Only recently, Koch had this to say about Stone’s commitment to independence. I couldn’t agree more.
… The industrial giants that worked for decades to marginalize our segment have found their tactics ineffective. So, Big Beer decided it’s time for an age-old strategy: Purchase. Control. Obfuscate …
… In purchasing small, “local” brands, Big Beer is able to capitalize on the purchased brand’s reputation, while many consumers are too distracted to pay attention or care.
Truth is, we live in a complex world. As consumers, it’s exhausting to know which brands are truly independent, authentic; did or didn’t sell out. When a craft brewer sells out to Big Beer, not only are they handing over control of their company’s future (irrespective of the requisite “We’re Not Changing Anything” press release), their brand is transformed overnight from being a positive force for growing the craft segment into a tool fighting against the brewers who choose to remain solely dedicated to the craft category.
… We are standing strong, knowing our team members and fans care passionately about Stone Brewing’s philosophy and values. Celebrating an artisanal, natural approach to beer and food, philanthropy, sustainability, reinvesting in our company, community, industry and future … all while holding true to the craft beer ethos.
The ideologies that Steve (Wagner) and I have been able to incorporate into Stone Brewing are of incalculable value to us, and selling our company to Big Beer is not in our future. No matter the size of the check. Period.
As for Gravity Head itself, I have every reason to believe it will proceed in 2016 according to its normal trajectory, largely as it always has. The festival template has been developed over a period of 17 years, and it is staff's second nature by now.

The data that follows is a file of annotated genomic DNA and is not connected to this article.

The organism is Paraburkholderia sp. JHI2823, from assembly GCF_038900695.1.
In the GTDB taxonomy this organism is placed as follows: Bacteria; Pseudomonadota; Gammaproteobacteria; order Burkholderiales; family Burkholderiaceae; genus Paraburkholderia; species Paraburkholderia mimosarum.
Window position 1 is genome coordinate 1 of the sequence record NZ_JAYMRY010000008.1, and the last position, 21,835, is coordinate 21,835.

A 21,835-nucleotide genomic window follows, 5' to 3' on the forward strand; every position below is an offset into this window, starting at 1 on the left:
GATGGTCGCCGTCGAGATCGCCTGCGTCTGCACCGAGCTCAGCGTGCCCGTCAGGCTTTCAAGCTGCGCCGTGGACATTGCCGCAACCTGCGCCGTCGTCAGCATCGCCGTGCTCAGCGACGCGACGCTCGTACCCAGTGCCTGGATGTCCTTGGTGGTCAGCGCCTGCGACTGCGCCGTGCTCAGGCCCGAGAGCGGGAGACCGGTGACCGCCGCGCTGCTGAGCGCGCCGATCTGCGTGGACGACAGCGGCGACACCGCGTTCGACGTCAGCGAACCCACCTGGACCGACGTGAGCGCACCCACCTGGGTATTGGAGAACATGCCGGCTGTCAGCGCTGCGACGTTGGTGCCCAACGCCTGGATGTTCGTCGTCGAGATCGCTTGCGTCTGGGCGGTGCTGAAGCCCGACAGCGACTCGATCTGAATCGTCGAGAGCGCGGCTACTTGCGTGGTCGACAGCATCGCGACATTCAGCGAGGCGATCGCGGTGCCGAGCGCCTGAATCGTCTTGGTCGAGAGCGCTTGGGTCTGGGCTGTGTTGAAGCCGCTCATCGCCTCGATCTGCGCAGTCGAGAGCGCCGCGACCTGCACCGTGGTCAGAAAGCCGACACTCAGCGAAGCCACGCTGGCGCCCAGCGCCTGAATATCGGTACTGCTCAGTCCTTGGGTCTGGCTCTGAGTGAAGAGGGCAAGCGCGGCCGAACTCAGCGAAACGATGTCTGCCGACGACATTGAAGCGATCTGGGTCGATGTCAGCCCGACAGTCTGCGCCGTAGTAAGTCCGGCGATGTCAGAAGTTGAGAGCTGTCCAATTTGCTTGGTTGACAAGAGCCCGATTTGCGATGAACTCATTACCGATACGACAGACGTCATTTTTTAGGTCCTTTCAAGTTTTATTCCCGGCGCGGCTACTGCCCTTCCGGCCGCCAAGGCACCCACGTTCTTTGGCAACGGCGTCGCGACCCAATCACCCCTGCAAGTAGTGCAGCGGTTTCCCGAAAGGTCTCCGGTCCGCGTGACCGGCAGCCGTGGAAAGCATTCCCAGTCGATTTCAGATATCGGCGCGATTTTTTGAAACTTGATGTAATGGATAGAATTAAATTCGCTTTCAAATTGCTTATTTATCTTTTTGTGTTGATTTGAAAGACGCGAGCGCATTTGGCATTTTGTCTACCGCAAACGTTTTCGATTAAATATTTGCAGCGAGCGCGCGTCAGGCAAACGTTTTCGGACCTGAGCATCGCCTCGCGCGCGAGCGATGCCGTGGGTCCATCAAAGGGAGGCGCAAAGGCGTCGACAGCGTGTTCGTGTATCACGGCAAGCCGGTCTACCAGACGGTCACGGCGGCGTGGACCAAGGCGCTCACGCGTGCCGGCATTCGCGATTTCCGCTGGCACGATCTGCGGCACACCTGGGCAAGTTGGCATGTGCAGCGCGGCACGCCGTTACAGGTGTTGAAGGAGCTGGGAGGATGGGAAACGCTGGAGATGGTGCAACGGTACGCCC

Still, I’d be lying if I were to deny feeling somewhat strange at being completely uninvolved with Gravity Head for the first time since 1999 – not bad or depressed, just a wee bit odd.
For so many years, I’d do the ordering and stashing; write, rewrite and publish the program; disseminate the propaganda; rig tap handles; produce signage; and count glassware … and by the time all of it was ready, it felt like I knew each one of those kegs personally.
Farmers must feel that way when they take their piggies to market.
Of course, over the years I’ve gradually ceded most of these tasks to others, except for the program and propaganda (for the last time in 2015), and this is why Gravity Head will proceed in 2016 without a hitch. If only in this one instance, the succession was intelligently arranged.
After 17 years, gravity remains the law, and it’s a hard habit to break, but break it I fully intend to do. Once upon a time it was my idea, and now it’s no longer about me, assuming it ever really was. Gravity’s bigger than you and me, anyway.
Now, please go forth and propagate daddy’s pension fund – and while you’re at it, have one for me. Happy Gravity Head!
Opening lineup here
February 18: ON THE AVENUES: Mourning in America, circa 1984.
February 11: ON THE AVENUES: James Fallows, New Albany, and the primacy of bricks over string music.
February 8: ON THE AVENUES EXTRA: "No, John Rosenbarger, congestion is our friend. Help us achieve it, or get out of the way."
February 4: ON THE AVENUES: Hello, I must be going.